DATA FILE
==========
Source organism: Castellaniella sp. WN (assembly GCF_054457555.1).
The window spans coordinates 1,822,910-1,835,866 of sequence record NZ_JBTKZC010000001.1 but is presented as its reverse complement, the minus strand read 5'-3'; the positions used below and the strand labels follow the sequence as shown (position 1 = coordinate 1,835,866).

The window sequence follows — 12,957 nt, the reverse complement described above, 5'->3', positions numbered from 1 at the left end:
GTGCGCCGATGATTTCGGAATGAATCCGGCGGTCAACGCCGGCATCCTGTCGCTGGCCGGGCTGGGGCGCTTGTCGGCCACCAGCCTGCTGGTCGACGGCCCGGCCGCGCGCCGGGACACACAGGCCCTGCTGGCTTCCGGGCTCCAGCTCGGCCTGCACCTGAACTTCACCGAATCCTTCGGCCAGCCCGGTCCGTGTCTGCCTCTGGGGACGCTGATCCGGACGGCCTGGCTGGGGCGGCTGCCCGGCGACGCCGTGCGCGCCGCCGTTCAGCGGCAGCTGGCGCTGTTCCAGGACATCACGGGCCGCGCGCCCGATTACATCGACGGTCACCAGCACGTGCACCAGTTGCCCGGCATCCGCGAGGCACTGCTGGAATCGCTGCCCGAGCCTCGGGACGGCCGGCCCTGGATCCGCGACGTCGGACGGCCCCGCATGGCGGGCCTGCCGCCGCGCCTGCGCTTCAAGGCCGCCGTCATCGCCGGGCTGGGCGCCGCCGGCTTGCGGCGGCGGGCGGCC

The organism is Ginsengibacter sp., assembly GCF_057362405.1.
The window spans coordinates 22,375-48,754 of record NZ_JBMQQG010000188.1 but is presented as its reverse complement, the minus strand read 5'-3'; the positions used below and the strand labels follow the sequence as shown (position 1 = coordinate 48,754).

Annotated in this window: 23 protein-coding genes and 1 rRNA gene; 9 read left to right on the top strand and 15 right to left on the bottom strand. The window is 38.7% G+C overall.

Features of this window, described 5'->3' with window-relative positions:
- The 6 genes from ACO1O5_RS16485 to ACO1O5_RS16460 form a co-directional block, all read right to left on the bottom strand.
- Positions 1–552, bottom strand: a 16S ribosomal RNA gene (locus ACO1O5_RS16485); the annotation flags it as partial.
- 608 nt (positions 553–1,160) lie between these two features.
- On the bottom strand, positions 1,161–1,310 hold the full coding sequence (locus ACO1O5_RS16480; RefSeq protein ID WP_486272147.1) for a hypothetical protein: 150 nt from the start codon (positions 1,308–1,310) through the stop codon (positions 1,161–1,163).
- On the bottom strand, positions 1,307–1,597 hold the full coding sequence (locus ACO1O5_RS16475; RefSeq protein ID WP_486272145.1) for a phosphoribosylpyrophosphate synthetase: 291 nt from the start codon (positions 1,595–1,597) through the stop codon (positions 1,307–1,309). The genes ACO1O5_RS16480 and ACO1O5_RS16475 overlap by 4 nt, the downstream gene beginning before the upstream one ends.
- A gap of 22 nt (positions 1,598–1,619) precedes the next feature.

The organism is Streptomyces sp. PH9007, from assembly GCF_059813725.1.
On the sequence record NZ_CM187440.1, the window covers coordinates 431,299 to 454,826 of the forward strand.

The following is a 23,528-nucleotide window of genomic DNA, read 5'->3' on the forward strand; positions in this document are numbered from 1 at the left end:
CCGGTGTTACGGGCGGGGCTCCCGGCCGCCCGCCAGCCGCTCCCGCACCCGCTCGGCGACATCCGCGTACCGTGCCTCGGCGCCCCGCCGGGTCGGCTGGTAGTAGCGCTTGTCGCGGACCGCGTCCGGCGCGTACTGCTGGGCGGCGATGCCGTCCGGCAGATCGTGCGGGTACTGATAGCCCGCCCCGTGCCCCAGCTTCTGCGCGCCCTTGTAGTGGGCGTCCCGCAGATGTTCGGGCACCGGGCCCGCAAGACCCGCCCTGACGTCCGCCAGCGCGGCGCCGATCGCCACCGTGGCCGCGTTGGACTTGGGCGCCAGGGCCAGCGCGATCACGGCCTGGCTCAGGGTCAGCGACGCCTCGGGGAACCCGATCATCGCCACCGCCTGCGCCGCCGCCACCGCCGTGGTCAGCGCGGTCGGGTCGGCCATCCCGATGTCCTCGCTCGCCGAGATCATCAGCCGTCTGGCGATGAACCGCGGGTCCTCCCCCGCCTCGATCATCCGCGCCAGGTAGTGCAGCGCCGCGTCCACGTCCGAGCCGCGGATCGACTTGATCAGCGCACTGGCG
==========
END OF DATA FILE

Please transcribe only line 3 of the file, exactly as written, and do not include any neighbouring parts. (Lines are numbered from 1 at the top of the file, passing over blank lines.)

The window sequence follows — 12,957 nt, the reverse complement described above, 5'->3', positions numbered from 1 at the left end: